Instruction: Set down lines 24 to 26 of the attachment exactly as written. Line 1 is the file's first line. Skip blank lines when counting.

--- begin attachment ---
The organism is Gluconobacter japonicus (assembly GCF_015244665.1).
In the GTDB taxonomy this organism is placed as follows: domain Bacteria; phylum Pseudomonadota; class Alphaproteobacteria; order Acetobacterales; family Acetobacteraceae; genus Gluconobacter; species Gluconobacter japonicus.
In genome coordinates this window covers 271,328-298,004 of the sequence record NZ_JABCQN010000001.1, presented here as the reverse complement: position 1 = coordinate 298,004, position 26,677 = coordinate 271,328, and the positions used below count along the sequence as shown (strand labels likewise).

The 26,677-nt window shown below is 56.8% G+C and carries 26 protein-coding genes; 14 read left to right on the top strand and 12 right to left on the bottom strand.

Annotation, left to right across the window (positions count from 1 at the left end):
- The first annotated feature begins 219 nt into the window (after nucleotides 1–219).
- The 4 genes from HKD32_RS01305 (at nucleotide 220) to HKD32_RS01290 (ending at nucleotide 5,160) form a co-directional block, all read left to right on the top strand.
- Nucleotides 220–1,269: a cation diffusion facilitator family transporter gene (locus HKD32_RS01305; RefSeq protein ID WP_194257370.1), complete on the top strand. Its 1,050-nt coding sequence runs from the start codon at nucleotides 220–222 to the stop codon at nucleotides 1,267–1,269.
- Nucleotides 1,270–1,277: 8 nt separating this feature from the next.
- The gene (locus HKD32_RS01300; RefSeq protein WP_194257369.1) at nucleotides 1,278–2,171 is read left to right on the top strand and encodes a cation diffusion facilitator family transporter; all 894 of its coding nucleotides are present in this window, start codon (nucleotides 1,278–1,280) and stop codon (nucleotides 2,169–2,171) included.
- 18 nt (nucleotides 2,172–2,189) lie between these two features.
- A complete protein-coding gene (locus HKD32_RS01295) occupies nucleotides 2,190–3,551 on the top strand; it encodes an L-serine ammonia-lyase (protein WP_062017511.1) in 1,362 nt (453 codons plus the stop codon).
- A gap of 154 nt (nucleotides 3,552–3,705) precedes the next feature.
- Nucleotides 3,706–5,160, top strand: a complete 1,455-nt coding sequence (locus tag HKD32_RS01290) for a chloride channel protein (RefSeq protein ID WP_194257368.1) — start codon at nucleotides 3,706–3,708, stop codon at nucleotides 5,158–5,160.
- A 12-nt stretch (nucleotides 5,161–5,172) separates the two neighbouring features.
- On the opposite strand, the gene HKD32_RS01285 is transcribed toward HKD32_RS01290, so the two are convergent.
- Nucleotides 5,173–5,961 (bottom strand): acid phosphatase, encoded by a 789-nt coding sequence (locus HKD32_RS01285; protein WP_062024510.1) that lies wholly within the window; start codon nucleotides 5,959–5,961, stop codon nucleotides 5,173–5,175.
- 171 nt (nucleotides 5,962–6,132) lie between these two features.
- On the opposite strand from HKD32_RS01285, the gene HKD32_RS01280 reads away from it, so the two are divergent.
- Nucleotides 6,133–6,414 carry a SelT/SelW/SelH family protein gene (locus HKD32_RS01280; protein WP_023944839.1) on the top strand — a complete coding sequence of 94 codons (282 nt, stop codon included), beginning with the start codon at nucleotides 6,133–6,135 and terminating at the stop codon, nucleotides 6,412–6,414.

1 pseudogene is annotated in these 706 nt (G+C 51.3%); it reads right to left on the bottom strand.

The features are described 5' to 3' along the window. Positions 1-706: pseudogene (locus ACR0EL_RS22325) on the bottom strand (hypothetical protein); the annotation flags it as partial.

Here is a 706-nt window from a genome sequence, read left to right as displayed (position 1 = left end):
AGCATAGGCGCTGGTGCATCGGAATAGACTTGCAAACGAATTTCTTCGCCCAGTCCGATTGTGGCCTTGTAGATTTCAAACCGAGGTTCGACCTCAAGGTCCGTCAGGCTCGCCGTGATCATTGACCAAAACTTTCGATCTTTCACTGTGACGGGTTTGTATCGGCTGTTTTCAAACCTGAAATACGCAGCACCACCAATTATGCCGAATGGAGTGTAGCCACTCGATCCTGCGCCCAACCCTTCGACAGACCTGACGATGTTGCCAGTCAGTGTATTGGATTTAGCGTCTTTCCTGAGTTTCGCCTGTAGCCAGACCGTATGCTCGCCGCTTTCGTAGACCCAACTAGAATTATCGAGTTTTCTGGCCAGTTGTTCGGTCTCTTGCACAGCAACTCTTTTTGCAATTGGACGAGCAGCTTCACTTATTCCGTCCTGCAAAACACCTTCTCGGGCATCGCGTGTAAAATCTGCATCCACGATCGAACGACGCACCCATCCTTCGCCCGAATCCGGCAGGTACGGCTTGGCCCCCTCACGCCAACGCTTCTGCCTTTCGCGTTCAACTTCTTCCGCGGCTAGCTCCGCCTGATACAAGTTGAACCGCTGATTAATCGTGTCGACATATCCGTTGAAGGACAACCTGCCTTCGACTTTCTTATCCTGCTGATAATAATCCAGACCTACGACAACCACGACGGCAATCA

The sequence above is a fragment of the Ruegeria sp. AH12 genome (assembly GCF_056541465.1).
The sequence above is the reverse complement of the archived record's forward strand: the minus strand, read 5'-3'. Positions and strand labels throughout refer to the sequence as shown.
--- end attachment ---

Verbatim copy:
AGCATAGGCGCTGGTGCATCGGAATAGACTTGCAAACGAATTTCTTCGCCCAGTCCGATTGTGGCCTTGTAGATTTCAAACCGAGGTTCGACCTCAAGGTCCGTCAGGCTCGCCGTGATCATTGACCAAAACTTTCGATCTTTCACTGTGACGGGTTTGTATCGGCTGTTTTCAAACCTGAAATACGCAGCACCACCAATTATGCCGAATGGAGTGTAGCCACTCGATCCTGCGCCCAACCCTTCGACAGACCTGACGATGTTGCCAGTCAGTGTATTGGATTTAGCGTCTTTCCTGAGTTTCGCCTGTAGCCAGACCGTATGCTCGCCGCTTTCGTAGACCCAACTAGAATTATCGAGTTTTCTGGCCAGTTGTTCGGTCTCTTGCACAGCAACTCTTTTTGCAATTGGACGAGCAGCTTCACTTATTCCGTCCTGCAAAACACCTTCTCGGGCATCGCGTGTAAAATCTGCATCCACGATCGAACGACGCACCCATCCTTCGCCCGAATCCGGCAGGTACGGCTTGGCCCCCTCACGCCAACGCTTCTGCCTTTCGCGTTCAACTTCTTCCGCGGCTAGCTCCGCCTGATACAAGTTGAACCGCTGATTAATCGTGTCGACATATCCGTTGAAGGACAACCTGCCTTCGACTTTCTTATCCTGCTGATAATAATCCAGACCTACGACAACCACGACGGCAATCA

The sequence above is a fragment of the Ruegeria sp. AH12 genome (assembly GCF_056541465.1).
The sequence above is the reverse complement of the archived record's forward strand: the minus strand, read 5'-3'. Positions and strand labels throughout refer to the sequence as shown.